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Re: how mobile do we want to be
I think the question is more a recognition that the network is now a
network in motion: systems move and networks move. And while it is
true that some part so the network, doesn't move, or moves very slowly,
an overwhelming amount of the edge is in motion. And I think it is
important to realize that a large number of sessions should remain
viable despite this continuous motion.
In other words I think the question is not, "how mobile do we want to
be", but how mobile are we and how mobile will we be by the time a
shim6 solution is implemented and widely deployed.
It is for these reasons that I am arguing so insistently that we must
include systems and networks in motion (if we want to reserve the term
mobility for MIP4/6 to avoid confusion) as part of the problem space
shim6 must take into account.
On 12 mar 2005, at 10.44, Iljitsch van Beijnum wrote:
In the discussion in the BOF yesterday there were different viewpoints
on the relationship between mobility and multihoming in general and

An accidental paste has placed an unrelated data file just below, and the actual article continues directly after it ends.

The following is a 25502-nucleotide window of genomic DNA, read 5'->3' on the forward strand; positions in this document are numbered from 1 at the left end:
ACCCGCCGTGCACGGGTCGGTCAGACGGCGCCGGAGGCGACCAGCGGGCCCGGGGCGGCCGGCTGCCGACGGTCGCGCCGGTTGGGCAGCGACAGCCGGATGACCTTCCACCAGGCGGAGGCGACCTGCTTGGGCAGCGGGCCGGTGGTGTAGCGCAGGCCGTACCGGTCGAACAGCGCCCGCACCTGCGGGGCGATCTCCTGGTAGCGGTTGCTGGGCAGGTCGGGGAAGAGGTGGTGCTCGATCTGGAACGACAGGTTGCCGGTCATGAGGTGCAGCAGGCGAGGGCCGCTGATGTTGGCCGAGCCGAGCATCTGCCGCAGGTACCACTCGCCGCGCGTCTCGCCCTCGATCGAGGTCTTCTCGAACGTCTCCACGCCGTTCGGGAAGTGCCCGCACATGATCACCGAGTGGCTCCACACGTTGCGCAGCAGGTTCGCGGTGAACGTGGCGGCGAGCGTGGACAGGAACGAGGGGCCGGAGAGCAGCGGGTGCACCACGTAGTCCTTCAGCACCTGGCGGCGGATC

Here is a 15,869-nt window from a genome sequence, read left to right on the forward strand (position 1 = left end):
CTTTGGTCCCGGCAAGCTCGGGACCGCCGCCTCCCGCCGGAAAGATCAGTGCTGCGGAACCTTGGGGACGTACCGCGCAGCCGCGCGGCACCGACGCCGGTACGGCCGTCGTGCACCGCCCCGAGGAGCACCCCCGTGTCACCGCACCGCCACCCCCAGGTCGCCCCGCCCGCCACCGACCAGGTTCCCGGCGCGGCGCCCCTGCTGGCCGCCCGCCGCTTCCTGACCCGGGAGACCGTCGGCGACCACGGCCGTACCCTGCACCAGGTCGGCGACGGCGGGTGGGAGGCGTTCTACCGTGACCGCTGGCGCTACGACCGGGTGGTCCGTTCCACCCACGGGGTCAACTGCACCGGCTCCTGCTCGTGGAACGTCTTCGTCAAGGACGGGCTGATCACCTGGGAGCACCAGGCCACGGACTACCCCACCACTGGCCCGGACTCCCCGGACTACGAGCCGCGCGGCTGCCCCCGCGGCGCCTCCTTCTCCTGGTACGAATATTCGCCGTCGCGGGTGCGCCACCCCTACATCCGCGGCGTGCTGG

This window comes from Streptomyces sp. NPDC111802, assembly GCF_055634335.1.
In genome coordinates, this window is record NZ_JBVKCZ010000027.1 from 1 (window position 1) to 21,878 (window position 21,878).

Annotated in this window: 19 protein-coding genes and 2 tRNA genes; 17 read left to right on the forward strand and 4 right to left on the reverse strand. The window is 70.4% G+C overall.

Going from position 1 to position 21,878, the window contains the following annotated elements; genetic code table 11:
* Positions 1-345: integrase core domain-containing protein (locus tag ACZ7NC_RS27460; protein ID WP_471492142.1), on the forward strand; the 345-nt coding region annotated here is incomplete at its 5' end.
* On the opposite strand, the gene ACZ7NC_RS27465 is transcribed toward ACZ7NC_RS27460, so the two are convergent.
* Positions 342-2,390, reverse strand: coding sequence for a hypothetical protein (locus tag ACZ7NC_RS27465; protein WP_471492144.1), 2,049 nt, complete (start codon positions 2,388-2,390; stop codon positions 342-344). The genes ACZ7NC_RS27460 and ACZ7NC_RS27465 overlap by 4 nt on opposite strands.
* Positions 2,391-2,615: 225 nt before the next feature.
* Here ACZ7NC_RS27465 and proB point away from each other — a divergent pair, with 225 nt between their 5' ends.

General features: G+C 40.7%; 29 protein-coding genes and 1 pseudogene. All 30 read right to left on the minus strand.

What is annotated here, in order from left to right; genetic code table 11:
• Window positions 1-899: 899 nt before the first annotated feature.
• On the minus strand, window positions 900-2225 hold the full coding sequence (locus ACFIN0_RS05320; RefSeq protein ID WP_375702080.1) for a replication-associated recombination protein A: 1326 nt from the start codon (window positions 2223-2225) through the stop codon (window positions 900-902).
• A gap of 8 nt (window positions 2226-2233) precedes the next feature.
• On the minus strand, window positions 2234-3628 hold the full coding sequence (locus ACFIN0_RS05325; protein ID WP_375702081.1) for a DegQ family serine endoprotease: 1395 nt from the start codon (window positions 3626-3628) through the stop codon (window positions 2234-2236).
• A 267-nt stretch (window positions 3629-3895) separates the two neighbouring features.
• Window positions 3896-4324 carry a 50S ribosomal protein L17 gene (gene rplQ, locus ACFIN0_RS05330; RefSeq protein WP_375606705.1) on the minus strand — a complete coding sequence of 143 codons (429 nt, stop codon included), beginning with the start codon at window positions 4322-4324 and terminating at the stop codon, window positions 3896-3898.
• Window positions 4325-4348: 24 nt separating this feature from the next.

shim6 in particular.
Apparently, some people are equating renumbering with mobility. Now
obviously mobility mechanisms can be used to renumber without skipping
a beat, but that doesn't mean mobility and renumbering are the same
I think the important difference is the timescale. In mobility, the
assumption is that TCP sessions and other state are longer-lived than
locator addresses. In site renumbering, I very much doubt that this is
the case. At the very least, we're talking about the order of days
here, and _very_ few sessions or associations last for days. So in
nearly all cases, site renumbering can be addressed with regular
stateless autoconfiguration address deprecation.
Please don't forget: adding a new address in the middle of a session
is a security nightmare. The only way this can be done reasonably is
with the help of strong crypto (magic PKI dust) or a home agent that
is impervious to on-path nastiness such as sniffing and MitM.
Obviously, for a good number of applications strong crypto isn't a
problem as they already use it today. But mandating strong crypto for
*everything* is very problematic for reasons of performance,
configuration and robustness. (Let the person who never clicked
"accept" on an SSL warning cast the first stone here.)
I think HBAs are a very good compromise between reasonable security
and usability. It would be a shame to throw this out the window just
so one or two applications are saved from reconnecting once in a blue
moon. It takes a lot of reconnects to waste the same amount of time
that it takes to obtain and install an X.509 certificate...